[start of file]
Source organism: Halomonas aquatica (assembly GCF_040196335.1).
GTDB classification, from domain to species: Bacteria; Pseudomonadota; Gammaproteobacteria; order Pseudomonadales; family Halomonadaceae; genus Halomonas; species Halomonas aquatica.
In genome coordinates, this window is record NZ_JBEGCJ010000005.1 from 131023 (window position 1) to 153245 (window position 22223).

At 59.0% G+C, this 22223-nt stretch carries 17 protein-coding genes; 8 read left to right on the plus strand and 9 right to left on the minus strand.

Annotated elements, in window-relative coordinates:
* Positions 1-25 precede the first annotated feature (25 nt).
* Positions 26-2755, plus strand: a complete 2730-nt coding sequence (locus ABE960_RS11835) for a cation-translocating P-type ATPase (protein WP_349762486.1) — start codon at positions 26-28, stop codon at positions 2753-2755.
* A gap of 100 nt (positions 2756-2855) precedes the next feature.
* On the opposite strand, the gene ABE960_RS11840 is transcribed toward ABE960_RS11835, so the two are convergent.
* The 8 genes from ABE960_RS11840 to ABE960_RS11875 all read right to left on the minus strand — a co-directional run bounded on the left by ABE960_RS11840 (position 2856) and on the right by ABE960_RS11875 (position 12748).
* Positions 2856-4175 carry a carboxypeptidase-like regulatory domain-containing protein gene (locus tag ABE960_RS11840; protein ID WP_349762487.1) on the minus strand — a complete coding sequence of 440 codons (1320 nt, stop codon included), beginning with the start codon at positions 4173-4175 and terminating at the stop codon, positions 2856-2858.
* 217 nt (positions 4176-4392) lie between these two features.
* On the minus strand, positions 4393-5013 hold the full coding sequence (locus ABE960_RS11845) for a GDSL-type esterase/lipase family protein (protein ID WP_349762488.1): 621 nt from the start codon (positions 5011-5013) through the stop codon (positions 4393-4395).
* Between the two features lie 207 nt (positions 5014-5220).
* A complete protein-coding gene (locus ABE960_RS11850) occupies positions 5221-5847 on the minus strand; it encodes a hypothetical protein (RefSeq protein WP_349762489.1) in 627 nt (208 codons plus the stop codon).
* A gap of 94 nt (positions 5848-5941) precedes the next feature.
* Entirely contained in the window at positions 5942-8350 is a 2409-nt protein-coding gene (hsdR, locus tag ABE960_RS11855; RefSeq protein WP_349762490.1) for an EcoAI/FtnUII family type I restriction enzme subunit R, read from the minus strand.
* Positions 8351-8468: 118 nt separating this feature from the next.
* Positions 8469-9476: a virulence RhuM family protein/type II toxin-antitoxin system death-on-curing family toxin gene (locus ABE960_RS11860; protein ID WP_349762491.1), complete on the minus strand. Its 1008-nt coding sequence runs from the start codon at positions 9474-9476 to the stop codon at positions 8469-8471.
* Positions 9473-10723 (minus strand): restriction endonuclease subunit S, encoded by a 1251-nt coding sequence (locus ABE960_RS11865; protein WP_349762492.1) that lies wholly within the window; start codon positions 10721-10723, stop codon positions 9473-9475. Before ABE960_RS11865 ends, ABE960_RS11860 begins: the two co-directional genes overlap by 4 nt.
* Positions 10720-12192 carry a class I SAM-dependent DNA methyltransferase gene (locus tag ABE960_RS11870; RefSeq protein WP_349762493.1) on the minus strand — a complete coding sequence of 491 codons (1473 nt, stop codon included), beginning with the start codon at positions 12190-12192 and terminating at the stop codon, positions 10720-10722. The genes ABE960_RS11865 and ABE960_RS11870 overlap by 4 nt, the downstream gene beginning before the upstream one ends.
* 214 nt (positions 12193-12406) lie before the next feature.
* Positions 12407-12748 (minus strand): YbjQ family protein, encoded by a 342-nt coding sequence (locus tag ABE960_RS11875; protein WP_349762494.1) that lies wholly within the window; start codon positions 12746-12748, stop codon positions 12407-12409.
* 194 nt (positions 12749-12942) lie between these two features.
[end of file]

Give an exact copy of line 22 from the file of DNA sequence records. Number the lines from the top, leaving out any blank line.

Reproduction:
* 214 nt (positions 12193-12406) lie before the next feature.